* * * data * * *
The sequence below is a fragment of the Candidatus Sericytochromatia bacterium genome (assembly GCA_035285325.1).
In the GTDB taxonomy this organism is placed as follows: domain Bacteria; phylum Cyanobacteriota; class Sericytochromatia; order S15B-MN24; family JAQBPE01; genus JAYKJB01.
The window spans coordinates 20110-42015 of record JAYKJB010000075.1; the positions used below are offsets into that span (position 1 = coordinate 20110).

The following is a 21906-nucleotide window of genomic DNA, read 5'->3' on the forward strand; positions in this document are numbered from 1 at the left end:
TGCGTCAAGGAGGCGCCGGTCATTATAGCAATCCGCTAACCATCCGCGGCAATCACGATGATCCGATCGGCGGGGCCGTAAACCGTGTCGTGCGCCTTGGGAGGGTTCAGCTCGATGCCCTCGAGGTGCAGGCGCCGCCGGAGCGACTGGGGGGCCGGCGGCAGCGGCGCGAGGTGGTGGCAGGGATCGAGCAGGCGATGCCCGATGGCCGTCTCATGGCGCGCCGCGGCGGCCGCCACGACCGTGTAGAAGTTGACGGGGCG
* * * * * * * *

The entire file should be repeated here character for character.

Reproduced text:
The sequence below is a fragment of the Candidatus Sericytochromatia bacterium genome (assembly GCA_035285325.1).
In the GTDB taxonomy this organism is placed as follows: domain Bacteria; phylum Cyanobacteriota; class Sericytochromatia; order S15B-MN24; family JAQBPE01; genus JAYKJB01.
The window spans coordinates 20110-42015 of record JAYKJB010000075.1; the positions used below are offsets into that span (position 1 = coordinate 20110).

The following is a 21906-nucleotide window of genomic DNA, read 5'->3' on the forward strand; positions in this document are numbered from 1 at the left end:
TGCGTCAAGGAGGCGCCGGTCATTATAGCAATCCGCTAACCATCCGCGGCAATCACGATGATCCGATCGGCGGGGCCGTAAACCGTGTCGTGCGCCTTGGGAGGGTTCAGCTCGATGCCCTCGAGGTGCAGGCGCCGCCGGAGCGACTGGGGGGCCGGCGGCAGCGGCGCGAGGTGGTGGCAGGGATCGAGCAGGCGATGCCCGATGGCCGTCTCATGGCGCGCCGCGGCGGCCGCCACGACCGTGTAGAAGTTGACGGGGCG